Attorney General Eric Holder was up on Capital Hill today to answer questions before the house Judiciary Committee.
Last month, Congressman Trey Gowdy introduced the Executive Needs to Faithfully Observe and Respect Congressional Enactments of the Law (ENFORCE the Law) Act (H.R. 4138) to rein in the growing problem of executive overreach and restore balance to the separation of powers enshrined in our Constitution. One area of concern has been Holder’s executive action concerning mandatory minimum sentences. He asked Holder about that at the hearing, today.
More from today’s hearing…
Chaffetz Questions AG Holder on Petraeus Investigation:
Chaffetz was being far too gentle and accommodating, here in reaction to Holder’s stonewall:
During a House Judiciary Committee Hearing on Tuesday, Attorney General Eric Holder became visibly upset when Rep. Louis Gohmert suggested that being in contempt of Congress didn’t appear to matter to the Attorney General.
After Holder dismissed Gohmert’s requests for documents relating to congressional investigations, Gohmert said, “I realize that contempt is not a big deal to our Attorney General, but it is important that we have proper oversight.”
“You don’t want to go there buddy!” Holder responded. “You don’t want to go there, OK?”
“You should not assume that uh that is not a big deal to me,” Holder continued. “I think it was inappropriate, I think it was unjust, but never think that it was not a big deal to me. Don’t ever think that.”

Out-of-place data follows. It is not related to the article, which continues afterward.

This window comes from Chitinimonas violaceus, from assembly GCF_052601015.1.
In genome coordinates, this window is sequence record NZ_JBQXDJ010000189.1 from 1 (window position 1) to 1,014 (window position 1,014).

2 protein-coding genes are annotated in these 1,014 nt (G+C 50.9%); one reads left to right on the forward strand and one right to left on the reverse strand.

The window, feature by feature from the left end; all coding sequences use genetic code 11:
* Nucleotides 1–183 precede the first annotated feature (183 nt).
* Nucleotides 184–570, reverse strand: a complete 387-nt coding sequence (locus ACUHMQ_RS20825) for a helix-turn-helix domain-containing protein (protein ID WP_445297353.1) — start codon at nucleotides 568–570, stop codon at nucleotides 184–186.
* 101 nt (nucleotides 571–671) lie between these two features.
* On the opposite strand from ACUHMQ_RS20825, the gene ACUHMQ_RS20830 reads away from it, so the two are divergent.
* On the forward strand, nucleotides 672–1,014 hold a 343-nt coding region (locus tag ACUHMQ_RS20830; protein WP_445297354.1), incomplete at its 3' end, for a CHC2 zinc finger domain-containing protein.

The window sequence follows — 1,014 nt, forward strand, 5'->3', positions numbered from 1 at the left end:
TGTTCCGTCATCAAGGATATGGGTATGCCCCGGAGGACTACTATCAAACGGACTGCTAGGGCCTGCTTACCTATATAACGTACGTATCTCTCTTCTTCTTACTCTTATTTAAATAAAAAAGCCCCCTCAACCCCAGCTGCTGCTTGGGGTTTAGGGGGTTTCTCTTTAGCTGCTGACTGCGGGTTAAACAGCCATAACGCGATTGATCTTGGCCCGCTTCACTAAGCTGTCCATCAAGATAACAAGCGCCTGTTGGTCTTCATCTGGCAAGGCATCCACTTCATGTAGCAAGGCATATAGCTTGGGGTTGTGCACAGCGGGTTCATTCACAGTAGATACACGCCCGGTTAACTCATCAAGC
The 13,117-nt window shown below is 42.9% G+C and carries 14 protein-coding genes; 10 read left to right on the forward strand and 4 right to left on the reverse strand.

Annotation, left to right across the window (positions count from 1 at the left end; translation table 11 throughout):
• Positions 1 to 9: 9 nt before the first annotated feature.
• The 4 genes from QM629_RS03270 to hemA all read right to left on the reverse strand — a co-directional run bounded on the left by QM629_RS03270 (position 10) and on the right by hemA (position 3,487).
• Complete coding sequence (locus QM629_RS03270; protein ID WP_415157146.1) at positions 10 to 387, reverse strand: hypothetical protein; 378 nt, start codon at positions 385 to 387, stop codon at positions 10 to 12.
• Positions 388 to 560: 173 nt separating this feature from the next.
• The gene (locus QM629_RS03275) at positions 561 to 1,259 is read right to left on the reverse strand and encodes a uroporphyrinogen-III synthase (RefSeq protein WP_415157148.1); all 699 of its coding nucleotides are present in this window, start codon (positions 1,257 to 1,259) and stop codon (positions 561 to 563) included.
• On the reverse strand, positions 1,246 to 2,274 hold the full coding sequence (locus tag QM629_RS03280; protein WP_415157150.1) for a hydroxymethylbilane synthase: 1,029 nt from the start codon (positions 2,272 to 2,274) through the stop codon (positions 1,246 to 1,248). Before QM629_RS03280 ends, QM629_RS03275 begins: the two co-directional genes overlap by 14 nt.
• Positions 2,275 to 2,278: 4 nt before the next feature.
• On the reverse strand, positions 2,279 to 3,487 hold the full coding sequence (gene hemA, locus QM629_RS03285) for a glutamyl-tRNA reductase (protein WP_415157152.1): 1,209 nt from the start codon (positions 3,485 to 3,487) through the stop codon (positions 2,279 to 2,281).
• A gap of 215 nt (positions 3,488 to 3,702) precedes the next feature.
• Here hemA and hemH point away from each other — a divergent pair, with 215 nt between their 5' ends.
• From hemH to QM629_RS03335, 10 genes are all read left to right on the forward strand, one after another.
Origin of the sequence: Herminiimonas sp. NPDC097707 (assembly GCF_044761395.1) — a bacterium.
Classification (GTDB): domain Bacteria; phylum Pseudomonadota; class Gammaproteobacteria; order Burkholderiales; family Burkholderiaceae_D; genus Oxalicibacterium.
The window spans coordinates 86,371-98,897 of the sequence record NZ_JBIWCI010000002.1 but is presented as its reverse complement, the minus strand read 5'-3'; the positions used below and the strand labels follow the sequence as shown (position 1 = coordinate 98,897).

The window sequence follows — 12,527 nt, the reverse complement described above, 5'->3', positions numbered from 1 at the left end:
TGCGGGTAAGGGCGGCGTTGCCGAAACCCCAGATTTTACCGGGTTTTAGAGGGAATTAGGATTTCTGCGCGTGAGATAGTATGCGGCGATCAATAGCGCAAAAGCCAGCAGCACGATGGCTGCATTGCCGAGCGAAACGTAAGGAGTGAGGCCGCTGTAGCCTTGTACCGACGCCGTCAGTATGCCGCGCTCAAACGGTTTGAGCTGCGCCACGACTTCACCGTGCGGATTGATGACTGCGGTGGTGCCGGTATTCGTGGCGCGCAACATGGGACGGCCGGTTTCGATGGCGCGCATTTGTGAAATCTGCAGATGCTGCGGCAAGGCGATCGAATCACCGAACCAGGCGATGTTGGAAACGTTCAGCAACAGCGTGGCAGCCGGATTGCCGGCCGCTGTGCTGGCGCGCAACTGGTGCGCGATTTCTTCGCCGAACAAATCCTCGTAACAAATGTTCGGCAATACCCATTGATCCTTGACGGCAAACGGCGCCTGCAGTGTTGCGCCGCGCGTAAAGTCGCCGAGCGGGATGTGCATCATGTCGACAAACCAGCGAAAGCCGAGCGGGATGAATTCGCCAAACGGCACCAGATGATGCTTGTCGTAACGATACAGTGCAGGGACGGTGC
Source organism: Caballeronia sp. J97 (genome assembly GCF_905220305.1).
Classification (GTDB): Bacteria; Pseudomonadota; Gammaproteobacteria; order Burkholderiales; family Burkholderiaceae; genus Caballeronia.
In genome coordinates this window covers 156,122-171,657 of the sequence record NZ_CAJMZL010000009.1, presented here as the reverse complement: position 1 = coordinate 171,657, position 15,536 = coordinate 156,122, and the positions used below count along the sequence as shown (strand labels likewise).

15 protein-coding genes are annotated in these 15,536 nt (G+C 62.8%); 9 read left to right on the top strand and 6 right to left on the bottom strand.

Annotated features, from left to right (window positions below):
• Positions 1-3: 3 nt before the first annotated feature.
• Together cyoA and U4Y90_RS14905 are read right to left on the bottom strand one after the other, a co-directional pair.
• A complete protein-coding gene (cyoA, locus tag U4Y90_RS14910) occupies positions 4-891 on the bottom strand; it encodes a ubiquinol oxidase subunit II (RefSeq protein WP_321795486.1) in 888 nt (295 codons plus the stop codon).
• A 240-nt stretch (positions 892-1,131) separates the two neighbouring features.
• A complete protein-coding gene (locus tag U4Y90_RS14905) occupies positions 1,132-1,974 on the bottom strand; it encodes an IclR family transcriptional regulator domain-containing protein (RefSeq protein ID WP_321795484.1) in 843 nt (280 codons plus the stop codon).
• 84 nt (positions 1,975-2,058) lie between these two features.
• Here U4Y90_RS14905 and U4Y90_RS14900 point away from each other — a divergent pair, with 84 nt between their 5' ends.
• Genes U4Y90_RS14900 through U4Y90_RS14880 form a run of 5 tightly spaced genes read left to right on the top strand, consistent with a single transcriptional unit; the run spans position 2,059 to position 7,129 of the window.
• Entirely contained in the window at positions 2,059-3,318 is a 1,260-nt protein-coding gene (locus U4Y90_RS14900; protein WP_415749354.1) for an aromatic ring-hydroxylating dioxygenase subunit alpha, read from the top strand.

Gohmert insisted that Republicans were focused on getting to the bottom of the Fast and Furious gun running scandal.
“I don’t need lectures from you about contempt,” Gohmert fired back.
“And I don’t need lectures from you either,” Holder responded.
Republicans have every reason to believe that being held in contempt is not “a big deal” to Eric Holder based on Eric Holder’s own words. In an exclusive interview with ABC News’ Pierre Thomas on February 27, 2013, Holder was asked about how he reacted when House Republicans voted with 17 Democrats to hold him in contempt of Congress over the ATF’s “Fast and Furious” gun running scandal.
“It’s something that I think was unfortunate,” Holder said. “I think it’s a result of this kind of partisan sport that I think we engage in here in Washington far too often.”
Holder said the votes it didn’t bother him, considering who cast them.
“But I have to tell you that for me to really be affected by what happened,I’d have to have respect for the people who voted in that way,”Holder told ABC News. “And I didn’t, so it didn’t have that huge an impact on me.”